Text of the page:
I had to google that one:
check out the pocket knives-they look like something a frenchman would carry...
Sounds like something I read a LONG time ago in a Robert Heinlein book (mighta been “Time Enough for Love”).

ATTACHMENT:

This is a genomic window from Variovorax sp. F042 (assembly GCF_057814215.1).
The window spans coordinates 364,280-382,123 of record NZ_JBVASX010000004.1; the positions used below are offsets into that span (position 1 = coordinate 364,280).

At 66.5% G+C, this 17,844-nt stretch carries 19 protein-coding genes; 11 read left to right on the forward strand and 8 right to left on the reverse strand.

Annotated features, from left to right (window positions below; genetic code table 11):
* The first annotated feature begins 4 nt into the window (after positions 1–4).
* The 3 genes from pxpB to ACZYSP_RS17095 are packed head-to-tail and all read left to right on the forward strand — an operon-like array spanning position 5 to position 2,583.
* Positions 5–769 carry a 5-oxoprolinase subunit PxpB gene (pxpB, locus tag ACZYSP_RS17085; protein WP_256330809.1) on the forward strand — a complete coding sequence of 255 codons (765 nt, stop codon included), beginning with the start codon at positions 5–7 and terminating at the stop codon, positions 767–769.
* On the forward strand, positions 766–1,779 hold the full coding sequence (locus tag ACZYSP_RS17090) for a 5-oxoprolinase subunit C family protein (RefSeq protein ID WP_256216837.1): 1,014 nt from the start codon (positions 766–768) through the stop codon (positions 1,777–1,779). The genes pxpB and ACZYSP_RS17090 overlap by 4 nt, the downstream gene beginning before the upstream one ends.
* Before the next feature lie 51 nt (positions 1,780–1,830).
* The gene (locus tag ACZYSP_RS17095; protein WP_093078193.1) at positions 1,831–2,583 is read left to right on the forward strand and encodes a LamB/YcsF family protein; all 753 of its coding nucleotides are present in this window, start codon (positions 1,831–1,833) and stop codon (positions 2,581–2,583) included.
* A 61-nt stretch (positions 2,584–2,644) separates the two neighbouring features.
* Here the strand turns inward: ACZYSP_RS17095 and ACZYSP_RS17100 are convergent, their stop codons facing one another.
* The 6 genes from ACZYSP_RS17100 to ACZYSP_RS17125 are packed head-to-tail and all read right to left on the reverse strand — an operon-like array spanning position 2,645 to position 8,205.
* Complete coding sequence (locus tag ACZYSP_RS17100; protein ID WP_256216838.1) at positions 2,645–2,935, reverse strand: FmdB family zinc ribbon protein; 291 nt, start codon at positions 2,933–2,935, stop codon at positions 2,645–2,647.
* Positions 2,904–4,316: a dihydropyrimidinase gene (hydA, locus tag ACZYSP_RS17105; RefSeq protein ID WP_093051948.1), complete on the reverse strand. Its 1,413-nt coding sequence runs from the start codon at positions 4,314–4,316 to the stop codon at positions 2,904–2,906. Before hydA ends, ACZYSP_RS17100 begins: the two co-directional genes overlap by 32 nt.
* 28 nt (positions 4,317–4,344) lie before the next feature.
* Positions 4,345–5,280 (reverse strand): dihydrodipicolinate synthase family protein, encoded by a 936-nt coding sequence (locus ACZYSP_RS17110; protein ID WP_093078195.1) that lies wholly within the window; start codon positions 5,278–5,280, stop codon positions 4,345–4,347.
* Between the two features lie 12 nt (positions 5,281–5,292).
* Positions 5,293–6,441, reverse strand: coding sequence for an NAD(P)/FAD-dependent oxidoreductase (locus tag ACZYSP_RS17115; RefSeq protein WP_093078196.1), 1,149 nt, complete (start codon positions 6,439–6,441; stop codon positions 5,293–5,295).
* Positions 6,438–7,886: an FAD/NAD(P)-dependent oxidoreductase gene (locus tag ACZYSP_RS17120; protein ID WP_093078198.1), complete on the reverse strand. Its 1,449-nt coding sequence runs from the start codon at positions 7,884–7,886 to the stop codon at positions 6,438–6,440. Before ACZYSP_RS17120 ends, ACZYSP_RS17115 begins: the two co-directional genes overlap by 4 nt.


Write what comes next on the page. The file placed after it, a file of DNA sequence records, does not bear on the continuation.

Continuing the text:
...started with “A man should know how to:”
then a similar list...
...and ended with: “Specialization is for insects.”
The opinel is a fine utility knife, but I think these guys were referring to a chefs knife.